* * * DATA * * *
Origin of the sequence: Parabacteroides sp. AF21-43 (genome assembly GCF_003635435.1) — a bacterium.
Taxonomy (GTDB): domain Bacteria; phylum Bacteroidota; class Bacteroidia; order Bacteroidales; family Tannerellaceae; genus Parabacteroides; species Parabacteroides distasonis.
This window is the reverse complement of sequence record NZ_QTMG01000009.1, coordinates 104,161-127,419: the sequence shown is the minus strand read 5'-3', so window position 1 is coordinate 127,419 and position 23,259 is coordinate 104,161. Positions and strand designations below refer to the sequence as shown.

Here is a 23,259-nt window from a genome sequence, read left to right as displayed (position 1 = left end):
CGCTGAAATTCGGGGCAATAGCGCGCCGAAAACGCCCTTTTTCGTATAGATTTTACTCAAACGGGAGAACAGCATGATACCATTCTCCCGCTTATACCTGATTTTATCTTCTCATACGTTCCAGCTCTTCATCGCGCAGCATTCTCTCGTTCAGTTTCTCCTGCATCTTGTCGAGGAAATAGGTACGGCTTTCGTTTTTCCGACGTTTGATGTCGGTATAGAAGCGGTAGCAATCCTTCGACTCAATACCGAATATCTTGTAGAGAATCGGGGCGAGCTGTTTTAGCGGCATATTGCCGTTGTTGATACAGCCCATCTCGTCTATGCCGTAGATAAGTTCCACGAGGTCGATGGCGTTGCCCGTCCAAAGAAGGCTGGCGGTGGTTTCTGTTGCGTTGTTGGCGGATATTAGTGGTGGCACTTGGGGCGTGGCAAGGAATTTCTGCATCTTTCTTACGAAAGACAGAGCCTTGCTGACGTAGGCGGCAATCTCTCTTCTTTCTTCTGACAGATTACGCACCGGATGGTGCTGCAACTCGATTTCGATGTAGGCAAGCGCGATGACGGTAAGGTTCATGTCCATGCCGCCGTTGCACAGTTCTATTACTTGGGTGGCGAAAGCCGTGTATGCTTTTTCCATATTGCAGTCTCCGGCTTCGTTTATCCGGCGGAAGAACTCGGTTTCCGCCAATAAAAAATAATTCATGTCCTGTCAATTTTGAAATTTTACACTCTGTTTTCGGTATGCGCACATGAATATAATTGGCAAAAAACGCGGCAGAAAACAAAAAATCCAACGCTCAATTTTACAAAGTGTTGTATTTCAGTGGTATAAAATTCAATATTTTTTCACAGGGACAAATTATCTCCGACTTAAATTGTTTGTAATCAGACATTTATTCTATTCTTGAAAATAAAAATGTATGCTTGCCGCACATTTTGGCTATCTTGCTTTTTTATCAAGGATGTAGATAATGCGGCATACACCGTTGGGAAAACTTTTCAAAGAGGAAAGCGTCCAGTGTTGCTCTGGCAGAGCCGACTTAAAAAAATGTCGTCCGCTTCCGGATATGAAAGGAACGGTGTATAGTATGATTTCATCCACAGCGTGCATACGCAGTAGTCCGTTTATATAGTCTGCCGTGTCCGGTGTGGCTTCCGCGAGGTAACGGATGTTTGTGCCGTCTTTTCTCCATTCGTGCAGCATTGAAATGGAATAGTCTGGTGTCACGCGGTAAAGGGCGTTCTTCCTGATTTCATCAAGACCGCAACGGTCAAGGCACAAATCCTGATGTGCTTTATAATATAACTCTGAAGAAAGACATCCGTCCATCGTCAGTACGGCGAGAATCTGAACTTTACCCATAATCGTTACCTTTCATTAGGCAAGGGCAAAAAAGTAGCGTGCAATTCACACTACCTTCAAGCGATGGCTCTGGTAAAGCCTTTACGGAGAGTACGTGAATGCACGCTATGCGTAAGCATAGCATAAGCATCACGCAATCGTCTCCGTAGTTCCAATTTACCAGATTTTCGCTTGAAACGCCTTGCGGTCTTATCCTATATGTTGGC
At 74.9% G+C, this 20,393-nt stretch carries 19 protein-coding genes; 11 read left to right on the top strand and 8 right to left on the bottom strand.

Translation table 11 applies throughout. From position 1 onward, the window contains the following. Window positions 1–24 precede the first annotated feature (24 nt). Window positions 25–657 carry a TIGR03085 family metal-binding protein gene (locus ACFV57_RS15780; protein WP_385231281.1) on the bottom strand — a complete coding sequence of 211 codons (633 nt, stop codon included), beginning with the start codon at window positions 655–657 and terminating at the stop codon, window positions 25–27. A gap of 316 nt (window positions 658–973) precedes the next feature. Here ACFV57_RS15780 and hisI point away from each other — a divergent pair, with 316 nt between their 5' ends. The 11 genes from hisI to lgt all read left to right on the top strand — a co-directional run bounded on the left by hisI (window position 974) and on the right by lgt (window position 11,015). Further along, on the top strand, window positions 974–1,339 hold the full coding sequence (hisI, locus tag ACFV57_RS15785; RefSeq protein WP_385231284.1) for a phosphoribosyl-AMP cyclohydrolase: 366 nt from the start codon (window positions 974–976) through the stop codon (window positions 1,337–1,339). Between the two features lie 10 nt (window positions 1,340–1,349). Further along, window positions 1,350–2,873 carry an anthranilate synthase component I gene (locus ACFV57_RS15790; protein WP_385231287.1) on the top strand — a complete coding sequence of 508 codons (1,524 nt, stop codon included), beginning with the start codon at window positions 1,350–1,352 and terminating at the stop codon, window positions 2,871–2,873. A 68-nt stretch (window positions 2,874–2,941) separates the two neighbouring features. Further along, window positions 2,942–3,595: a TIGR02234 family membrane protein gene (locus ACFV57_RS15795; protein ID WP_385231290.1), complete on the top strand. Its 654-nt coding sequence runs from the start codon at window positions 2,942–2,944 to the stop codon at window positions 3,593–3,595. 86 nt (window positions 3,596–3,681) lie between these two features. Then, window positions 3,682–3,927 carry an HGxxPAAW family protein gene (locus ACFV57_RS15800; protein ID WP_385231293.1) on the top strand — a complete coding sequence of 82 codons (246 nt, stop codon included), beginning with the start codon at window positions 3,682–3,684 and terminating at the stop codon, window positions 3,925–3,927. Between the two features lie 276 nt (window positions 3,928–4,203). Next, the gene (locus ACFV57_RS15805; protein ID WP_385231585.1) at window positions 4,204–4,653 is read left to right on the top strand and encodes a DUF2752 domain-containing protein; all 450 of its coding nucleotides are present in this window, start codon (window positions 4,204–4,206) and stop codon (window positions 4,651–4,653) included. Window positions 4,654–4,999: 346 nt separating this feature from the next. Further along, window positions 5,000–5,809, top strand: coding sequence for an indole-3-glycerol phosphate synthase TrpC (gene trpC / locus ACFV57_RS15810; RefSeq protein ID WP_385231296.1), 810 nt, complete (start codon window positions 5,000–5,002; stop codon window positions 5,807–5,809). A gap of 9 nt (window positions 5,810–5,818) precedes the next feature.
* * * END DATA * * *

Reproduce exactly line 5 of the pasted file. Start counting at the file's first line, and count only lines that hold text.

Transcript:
CGCTGAAATTCGGGGCAATAGCGCGCCGAAAACGCCCTTTTTCGTATAGATTTTACTCAAACGGGAGAACAGCATGATACCATTCTCCCGCTTATACCTGATTTTATCTTCTCATACGTTCCAGCTCTTCATCGCGCAGCATTCTCTCGTTCAGTTTCTCCTGCATCTTGTCGAGGAAATAGGTACGGCTTTCGTTTTTCCGACGTTTGATGTCGGTATAGAAGCGGTAGCAATCCTTCGACTCAATACCGAATATCTTGTAGAGAATCGGGGCGAGCTGTTTTAGCGGCATATTGCCGTTGTTGATACAGCCCATCTCGTCTATGCCGTAGATAAGTTCCACGAGGTCGATGGCGTTGCCCGTCCAAAGAAGGCTGGCGGTGGTTTCTGTTGCGTTGTTGGCGGATATTAGTGGTGGCACTTGGGGCGTGGCAAGGAATTTCTGCATCTTTCTTACGAAAGACAGAGCCTTGCTGACGTAGGCGGCAATCTCTCTTCTTTCTTCTGACAGATTACGCACCGGATGGTGCTGCAACTCGATTTCGATGTAGGCAAGCGCGATGACGGTAAGGTTCATGTCCATGCCGCCGTTGCACAGTTCTATTACTTGGGTGGCGAAAGCCGTGTATGCTTTTTCCATATTGCAGTCTCCGGCTTCGTTTATCCGGCGGAAGAACTCGGTTTCCGCCAATAAAAAATAATTCATGTCCTGTCAATTTTGAAATTTTACACTCTGTTTTCGGTATGCGCACATGAATATAATTGGCAAAAAACGCGGCAGAAAACAAAAAATCCAACGCTCAATTTTACAAAGTGTTGTATTTCAGTGGTATAAAATTCAATATTTTTTCACAGGGACAAATTATCTCCGACTTAAATTGTTTGTAATCAGACATTTATTCTATTCTTGAAAATAAAAATGTATGCTTGCCGCACATTTTGGCTATCTTGCTTTTTTATCAAGGATGTAGATAATGCGGCATACACCGTTGGGAAAACTTTTCAAAGAGGAAAGCGTCCAGTGTTGCTCTGGCAGAGCCGACTTAAAAAAATGTCGTCCGCTTCCGGATATGAAAGGAACGGTGTATAGTATGATTTCATCCACAGCGTGCATACGCAGTAGTCCGTTTATATAGTCTGCCGTGTCCGGTGTGGCTTCCGCGAGGTAACGGATGTTTGTGCCGTCTTTTCTCCATTCGTGCAGCATTGAAATGGAATAGTCTGGTGTCACGCGGTAAAGGGCGTTCTTCCTGATTTCATCAAGACCGCAACGGTCAAGGCACAAATCCTGATGTGCTTTATAATATAACTCTGAAGAAAGACATCCGTCCATCGTCAGTACGGCGAGAATCTGAACTTTACCCATAATCGTTACCTTTCATTAGGCAAGGGCAAAAAAGTAGCGTGCAATTCACACTACCTTCAAGCGATGGCTCTGGTAAAGCCTTTACGGAGAGTACGTGAATGCACGCTATGCGTAAGCATAGCATAAGCATCACGCAATCGTCTCCGTAGTTCCAATTTACCAGATTTTCGCTTGAAACGCCTTGCGGTCTTATCCTATATGTTGGC